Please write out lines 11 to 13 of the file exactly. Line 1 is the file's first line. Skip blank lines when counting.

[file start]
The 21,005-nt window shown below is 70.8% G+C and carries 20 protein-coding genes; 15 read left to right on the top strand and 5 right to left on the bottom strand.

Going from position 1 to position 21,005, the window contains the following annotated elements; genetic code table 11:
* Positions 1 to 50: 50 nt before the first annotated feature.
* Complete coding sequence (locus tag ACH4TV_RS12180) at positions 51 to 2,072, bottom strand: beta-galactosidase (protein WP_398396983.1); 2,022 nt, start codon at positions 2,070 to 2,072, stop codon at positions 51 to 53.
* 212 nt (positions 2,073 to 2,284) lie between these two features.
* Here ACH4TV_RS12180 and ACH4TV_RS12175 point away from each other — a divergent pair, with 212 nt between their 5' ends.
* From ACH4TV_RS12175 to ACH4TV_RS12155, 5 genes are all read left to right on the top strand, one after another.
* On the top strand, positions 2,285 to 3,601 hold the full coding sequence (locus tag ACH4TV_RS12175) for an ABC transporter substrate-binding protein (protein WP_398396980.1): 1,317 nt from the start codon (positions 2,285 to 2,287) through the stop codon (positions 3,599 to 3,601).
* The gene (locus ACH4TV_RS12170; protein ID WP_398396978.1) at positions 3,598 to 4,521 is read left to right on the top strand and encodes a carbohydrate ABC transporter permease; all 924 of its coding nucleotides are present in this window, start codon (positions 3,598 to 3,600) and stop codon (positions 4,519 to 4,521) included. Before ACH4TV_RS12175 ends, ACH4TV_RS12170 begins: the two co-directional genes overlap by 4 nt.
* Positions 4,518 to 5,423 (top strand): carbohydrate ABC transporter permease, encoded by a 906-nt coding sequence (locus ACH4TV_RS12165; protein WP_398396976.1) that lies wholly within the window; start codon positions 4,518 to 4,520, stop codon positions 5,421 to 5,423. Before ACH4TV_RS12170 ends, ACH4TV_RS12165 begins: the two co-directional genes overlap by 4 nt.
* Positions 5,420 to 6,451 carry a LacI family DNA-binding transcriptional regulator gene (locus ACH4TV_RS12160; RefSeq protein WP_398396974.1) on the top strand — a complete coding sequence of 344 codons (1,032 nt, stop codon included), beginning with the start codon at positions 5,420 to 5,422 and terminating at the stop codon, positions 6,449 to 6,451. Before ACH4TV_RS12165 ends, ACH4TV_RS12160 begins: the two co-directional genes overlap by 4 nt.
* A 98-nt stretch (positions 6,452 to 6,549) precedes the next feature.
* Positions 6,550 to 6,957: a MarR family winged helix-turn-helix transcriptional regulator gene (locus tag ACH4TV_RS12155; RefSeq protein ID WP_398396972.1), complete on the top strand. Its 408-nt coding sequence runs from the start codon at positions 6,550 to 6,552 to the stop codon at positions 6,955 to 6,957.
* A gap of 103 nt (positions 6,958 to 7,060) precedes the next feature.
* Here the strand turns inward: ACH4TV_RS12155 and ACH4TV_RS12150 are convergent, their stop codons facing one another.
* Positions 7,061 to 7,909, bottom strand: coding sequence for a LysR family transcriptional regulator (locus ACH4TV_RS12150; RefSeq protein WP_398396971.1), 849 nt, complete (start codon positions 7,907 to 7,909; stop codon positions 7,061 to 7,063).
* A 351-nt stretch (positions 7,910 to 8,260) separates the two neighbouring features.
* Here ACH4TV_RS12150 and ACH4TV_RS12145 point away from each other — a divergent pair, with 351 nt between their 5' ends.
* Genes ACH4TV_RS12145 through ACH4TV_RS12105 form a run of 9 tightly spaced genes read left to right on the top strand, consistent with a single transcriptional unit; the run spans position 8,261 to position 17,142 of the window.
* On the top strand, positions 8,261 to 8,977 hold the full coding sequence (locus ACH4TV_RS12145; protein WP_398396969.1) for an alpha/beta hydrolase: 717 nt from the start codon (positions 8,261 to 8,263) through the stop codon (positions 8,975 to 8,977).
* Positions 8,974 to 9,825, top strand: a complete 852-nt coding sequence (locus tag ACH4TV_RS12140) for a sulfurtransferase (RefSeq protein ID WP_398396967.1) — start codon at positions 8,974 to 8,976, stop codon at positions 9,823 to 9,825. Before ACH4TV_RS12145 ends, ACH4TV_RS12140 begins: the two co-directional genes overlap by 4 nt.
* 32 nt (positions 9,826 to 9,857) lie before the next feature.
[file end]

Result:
* Positions 5,420 to 6,451 carry a LacI family DNA-binding transcriptional regulator gene (locus ACH4TV_RS12160; RefSeq protein WP_398396974.1) on the top strand — a complete coding sequence of 344 codons (1,032 nt, stop codon included), beginning with the start codon at positions 5,420 to 5,422 and terminating at the stop codon, positions 6,449 to 6,451. Before ACH4TV_RS12165 ends, ACH4TV_RS12160 begins: the two co-directional genes overlap by 4 nt.
* A 98-nt stretch (positions 6,452 to 6,549) precedes the next feature.
* Positions 6,550 to 6,957: a MarR family winged helix-turn-helix transcriptional regulator gene (locus tag ACH4TV_RS12155; RefSeq protein ID WP_398396972.1), complete on the top strand. Its 408-nt coding sequence runs from the start codon at positions 6,550 to 6,552 to the stop codon at positions 6,955 to 6,957.